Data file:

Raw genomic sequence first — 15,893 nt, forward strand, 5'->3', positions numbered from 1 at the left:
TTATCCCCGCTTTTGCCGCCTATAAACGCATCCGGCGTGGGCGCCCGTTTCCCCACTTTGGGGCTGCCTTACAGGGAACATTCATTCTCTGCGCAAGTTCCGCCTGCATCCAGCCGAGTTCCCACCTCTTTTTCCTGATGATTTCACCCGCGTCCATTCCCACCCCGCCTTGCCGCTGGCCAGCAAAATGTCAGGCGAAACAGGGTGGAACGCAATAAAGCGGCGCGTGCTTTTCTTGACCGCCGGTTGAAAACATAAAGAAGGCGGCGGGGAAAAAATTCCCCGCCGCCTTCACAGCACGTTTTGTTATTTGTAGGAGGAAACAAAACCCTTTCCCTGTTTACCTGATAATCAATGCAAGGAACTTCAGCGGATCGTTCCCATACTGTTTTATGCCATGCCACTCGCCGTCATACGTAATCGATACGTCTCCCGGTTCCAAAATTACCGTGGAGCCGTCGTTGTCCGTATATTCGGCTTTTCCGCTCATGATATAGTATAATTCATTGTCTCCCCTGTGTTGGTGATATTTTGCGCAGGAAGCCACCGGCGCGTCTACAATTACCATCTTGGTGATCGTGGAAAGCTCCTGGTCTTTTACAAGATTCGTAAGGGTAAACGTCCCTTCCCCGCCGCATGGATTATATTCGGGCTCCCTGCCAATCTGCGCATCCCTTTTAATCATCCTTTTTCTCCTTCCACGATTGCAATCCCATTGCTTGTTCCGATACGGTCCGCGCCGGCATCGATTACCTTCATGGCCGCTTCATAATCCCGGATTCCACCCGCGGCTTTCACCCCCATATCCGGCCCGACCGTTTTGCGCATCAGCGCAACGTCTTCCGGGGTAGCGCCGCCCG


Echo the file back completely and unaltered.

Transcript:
Raw genomic sequence first — 15,893 nt, forward strand, 5'->3', positions numbered from 1 at the left:
TTATCCCCGCTTTTGCCGCCTATAAACGCATCCGGCGTGGGCGCCCGTTTCCCCACTTTGGGGCTGCCTTACAGGGAACATTCATTCTCTGCGCAAGTTCCGCCTGCATCCAGCCGAGTTCCCACCTCTTTTTCCTGATGATTTCACCCGCGTCCATTCCCACCCCGCCTTGCCGCTGGCCAGCAAAATGTCAGGCGAAACAGGGTGGAACGCAATAAAGCGGCGCGTGCTTTTCTTGACCGCCGGTTGAAAACATAAAGAAGGCGGCGGGGAAAAAATTCCCCGCCGCCTTCACAGCACGTTTTGTTATTTGTAGGAGGAAACAAAACCCTTTCCCTGTTTACCTGATAATCAATGCAAGGAACTTCAGCGGATCGTTCCCATACTGTTTTATGCCATGCCACTCGCCGTCATACGTAATCGATACGTCTCCCGGTTCCAAAATTACCGTGGAGCCGTCGTTGTCCGTATATTCGGCTTTTCCGCTCATGATATAGTATAATTCATTGTCTCCCCTGTGTTGGTGATATTTTGCGCAGGAAGCCACCGGCGCGTCTACAATTACCATCTTGGTGATCGTGGAAAGCTCCTGGTCTTTTACAAGATTCGTAAGGGTAAACGTCCCTTCCCCGCCGCATGGATTATATTCGGGCTCCCTGCCAATCTGCGCATCCCTTTTAATCATCCTTTTTCTCCTTCCACGATTGCAATCCCATTGCTTGTTCCGATACGGTCCGCGCCGGCATCGATTACCTTCATGGCCGCTTCATAATCCCGGATTCCACCCGCGGCTTTCACCCCCATATCCGGCCCGACCGTTTTGCGCATCAGCGCAACGTCTTCCGGGGTAGCGCCGCCCG